When we see an energetic advertisement from Apple that inspires our sense of adventure, or exchange hellos with a Starbucks barista in a way that feels like we’re talking to a friend, we fall hook, line, and sinker for the brand. These moments are obviously constructed, but we don’t register them as such.
That’s because they’re meticulously designed by the likes of Alessandra Ghini to feel seamless and natural. Ghini is a brand and marketing specialist who has had some fortuitous job timing. A 20-year industry veteran, she landed at Apple in 2000, right before the iPod took over the world, then spent two years at Starbucks directly following the return of CEO Howard Schultz. As she gives up the freelance life for a new position, as chief marketing officer with the techie tea startup Teforia, Ghini recounts her career, which includes two stories filled with lessons for anyone who works in branding. Here she is in her own words:
I was at Apple during, what people call pre-turnaround, 2000. This is before iPhone and that other side of Apple, so you have to think in that mindset.
Everyone thought I was crazy. “You’re gonna go to Apple now that they’re on their last legs!” What I really learned there the most as a marketer was the power of constraint and having really tight almost guardrails that some people might feel were claustrophobic. But the more constraints you put on people, the more incredible the breakthrough you can have, because when you have so little to work with, you have to push yourself in new ways.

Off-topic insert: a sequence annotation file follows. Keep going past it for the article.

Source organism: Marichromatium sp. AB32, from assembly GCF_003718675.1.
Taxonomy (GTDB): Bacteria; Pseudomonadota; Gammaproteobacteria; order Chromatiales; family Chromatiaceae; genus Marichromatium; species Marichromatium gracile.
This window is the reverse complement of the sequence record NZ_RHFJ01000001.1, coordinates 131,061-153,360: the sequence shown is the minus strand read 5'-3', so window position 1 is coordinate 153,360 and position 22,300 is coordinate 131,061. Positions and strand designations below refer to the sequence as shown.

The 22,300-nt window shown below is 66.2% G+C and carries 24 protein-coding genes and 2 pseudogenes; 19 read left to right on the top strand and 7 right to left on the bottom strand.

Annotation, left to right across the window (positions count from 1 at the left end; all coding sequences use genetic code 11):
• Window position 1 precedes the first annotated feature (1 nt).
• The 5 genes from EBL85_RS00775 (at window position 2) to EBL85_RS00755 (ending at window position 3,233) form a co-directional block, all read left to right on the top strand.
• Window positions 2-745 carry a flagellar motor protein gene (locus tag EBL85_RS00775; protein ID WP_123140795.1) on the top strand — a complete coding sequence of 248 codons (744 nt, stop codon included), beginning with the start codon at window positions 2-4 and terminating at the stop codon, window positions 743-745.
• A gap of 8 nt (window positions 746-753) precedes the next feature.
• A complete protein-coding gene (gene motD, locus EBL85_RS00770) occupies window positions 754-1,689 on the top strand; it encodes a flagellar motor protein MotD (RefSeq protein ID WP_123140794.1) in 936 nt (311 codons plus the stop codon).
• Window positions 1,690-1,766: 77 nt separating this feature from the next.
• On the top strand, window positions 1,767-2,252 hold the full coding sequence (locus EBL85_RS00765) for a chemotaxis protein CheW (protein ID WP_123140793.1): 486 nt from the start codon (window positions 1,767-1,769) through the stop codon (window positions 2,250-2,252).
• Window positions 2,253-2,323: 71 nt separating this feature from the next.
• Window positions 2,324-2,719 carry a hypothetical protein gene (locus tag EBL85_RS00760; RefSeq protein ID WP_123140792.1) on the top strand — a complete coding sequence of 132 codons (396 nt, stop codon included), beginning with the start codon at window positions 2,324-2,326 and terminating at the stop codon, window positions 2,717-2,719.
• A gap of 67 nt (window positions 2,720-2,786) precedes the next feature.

Think about the color of Apple’s ads–white, silver, and black. Within those constraints, you have to really push yourself to come up with a compelling design.
From a marketing perspective, I specialized on the software side, and music. Software was just beginning. We hadn’t really launched. Hardware was always the showcase of Apple. They’d taken on software (like Final Cut Pro, iTunes, and iPhoto) to show off the hardware. In software you were a lofty second. Software is what no one wanted to do. No one inside Apple would have taken it.
The list of no’s was long: No fliers. No brochures. No takeaways. This was when software was still sold in a box! I was thinking, how am I going to market, and sell this thing with retail partners? But Steve [Jobs] wanted to get away from printed materials. He said, “I don’t want to make any more paper because no one’s going to read it.”
So I worked a lot harder to find amazing designers using the software, and I invested in videos. Before YouTube was popular, Apple created amazing videos on how to use Final Cut. All this sounds boring now, but at the time [it was radical]. Everything back then was all through the digital experience. We worked hard with the web because those were the constraints we were given.
It turned out to be great.
Those old digital videos were laying the foundation for what became very standard for training and telling a great story in a digestible manner, and not cluttering that selling experience.
We tried to get past features and benefits, because you have much more limited time in a video. It’s easy to fall into features and facts, but Apple’s brand was about the story. You always had to find a story to tell and create a narrative that made that product appealing. And that was a really interesting switch to me. At my last job, Macromedia, we had really high-end Pro Tools, and we were always selling to the pro user, so we did a lot of technical marketing. But Apple knew, eventually, Final Cut’s going to be used for kids. So getting into that mindset early on–how to tell a story, not based on the technical details, but on the outcome–was important. Apple was always about what’s possible, what the imagination can unlock. It was a great thing to learn. We saw it a lot in the iLife. With iPhoto, we tapped into the emotional aspects of what photos mean.